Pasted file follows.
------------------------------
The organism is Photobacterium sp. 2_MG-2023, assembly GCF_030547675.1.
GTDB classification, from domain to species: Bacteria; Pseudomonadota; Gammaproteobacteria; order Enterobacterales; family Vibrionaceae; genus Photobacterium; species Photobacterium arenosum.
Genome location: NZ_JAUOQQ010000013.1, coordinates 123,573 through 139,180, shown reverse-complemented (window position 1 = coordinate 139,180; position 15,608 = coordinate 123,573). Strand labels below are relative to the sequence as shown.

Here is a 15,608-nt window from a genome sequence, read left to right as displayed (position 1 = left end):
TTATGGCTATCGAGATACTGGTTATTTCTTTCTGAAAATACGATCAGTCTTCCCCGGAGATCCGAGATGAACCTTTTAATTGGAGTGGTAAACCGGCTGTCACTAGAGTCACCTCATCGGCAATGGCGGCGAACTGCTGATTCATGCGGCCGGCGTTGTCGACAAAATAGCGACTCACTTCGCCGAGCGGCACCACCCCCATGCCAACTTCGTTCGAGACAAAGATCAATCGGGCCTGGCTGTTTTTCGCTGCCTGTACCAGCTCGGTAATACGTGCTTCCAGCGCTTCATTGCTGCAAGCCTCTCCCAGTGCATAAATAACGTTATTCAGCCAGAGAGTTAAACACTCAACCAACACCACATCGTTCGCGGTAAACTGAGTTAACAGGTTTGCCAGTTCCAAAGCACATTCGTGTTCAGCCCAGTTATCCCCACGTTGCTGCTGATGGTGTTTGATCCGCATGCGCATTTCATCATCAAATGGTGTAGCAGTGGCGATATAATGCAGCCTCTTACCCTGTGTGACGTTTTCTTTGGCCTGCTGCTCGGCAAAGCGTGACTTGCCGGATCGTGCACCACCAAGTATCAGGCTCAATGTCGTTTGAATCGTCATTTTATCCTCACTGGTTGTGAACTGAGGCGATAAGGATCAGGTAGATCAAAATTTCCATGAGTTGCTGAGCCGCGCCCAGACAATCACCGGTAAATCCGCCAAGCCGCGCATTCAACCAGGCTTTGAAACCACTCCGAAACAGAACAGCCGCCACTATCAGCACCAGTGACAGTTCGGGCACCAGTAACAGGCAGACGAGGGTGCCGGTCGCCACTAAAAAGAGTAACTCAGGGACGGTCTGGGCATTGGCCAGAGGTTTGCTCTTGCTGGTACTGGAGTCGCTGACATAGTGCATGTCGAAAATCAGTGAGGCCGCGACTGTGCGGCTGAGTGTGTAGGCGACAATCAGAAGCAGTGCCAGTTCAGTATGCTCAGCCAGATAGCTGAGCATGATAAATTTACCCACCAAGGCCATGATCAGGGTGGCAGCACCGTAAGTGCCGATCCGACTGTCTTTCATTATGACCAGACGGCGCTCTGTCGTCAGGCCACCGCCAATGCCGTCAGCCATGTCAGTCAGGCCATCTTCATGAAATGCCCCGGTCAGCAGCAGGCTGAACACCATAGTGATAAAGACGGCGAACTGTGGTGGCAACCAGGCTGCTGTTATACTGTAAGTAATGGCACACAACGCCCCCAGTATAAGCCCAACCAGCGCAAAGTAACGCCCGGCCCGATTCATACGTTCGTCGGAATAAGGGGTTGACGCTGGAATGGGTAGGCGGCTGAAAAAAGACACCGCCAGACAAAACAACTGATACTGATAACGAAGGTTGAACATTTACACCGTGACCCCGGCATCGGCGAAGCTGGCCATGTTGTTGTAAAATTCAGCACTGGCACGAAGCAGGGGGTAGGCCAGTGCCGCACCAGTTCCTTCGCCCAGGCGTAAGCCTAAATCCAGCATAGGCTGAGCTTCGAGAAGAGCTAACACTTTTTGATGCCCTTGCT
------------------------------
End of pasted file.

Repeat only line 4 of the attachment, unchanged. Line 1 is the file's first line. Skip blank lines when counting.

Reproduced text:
Here is a 15,608-nt window from a genome sequence, read left to right as displayed (position 1 = left end):